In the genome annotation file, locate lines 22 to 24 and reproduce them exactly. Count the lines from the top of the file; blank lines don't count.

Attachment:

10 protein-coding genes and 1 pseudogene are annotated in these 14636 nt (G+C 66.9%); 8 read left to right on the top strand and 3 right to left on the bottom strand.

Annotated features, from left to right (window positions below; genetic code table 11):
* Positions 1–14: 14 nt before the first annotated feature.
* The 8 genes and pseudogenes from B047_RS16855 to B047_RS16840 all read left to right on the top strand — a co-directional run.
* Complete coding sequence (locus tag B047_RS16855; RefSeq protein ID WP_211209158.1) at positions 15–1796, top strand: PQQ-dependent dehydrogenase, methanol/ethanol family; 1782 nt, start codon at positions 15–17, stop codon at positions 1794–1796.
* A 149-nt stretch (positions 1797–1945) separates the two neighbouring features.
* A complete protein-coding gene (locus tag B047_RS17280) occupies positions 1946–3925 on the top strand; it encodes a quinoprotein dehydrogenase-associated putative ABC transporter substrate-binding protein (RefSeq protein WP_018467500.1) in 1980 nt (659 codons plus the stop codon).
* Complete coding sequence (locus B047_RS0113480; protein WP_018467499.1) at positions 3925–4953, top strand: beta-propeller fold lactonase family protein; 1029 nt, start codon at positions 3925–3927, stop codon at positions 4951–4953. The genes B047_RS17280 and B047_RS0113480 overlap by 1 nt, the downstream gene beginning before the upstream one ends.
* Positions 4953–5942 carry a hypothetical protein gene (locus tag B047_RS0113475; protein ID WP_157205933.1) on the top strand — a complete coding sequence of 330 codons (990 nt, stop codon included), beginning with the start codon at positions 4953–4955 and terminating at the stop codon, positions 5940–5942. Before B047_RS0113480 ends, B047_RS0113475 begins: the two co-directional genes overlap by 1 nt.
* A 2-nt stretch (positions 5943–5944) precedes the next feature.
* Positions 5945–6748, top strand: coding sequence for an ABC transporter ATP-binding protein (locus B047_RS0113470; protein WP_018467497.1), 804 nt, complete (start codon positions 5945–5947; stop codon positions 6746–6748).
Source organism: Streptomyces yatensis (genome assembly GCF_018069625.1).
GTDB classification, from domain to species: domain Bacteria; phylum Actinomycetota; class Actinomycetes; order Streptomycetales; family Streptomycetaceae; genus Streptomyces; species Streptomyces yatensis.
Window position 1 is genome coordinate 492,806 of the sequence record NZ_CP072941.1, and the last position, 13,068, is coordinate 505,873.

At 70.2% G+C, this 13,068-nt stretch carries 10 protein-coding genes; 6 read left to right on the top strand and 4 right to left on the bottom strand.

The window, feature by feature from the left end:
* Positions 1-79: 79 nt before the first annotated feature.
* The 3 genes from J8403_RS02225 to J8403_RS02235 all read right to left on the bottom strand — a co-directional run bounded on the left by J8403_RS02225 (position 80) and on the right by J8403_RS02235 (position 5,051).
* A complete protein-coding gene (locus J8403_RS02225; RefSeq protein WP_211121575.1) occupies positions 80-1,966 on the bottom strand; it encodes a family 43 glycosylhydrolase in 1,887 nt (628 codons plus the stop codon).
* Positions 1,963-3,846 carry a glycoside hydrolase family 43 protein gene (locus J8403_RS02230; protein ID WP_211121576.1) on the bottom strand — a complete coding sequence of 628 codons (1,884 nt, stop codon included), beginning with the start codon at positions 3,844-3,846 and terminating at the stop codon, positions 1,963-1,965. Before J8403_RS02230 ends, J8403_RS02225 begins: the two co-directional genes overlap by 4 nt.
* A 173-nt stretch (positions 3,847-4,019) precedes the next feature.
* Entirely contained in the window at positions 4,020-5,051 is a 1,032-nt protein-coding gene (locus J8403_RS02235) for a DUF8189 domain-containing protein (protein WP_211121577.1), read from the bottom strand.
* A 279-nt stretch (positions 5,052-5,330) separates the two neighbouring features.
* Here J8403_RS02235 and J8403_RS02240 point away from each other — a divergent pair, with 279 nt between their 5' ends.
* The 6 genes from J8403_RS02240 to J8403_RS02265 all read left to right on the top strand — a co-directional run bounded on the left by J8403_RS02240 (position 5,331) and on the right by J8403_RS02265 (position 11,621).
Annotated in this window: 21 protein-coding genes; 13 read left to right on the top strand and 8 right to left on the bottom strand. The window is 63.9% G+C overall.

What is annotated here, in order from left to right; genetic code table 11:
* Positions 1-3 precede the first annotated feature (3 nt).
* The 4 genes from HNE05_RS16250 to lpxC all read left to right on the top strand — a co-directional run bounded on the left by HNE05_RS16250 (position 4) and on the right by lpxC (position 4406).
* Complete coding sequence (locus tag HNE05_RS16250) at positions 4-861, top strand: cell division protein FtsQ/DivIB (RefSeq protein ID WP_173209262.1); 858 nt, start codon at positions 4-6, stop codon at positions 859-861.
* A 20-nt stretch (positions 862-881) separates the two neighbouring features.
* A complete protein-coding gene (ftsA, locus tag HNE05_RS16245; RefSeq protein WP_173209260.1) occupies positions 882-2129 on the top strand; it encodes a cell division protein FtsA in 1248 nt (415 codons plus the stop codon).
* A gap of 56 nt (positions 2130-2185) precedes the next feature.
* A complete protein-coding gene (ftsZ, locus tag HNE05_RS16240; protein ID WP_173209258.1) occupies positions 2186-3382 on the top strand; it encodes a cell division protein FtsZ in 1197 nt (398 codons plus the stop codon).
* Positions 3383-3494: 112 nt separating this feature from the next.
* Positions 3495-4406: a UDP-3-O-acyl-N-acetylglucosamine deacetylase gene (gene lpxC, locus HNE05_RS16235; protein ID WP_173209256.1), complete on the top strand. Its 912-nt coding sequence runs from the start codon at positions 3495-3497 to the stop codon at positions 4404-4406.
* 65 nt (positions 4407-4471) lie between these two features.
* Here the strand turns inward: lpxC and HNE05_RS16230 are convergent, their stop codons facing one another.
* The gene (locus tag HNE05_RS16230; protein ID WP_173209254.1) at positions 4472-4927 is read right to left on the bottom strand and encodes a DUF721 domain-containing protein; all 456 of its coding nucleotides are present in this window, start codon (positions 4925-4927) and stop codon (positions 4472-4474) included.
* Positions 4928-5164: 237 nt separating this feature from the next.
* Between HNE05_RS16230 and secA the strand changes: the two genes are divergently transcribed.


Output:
* Entirely contained in the window at positions 4,020-5,051 is a 1,032-nt protein-coding gene (locus J8403_RS02235) for a DUF8189 domain-containing protein (protein WP_211121577.1), read from the bottom strand.
* A 279-nt stretch (positions 5,052-5,330) separates the two neighbouring features.
* Here J8403_RS02235 and J8403_RS02240 point away from each other — a divergent pair, with 279 nt between their 5' ends.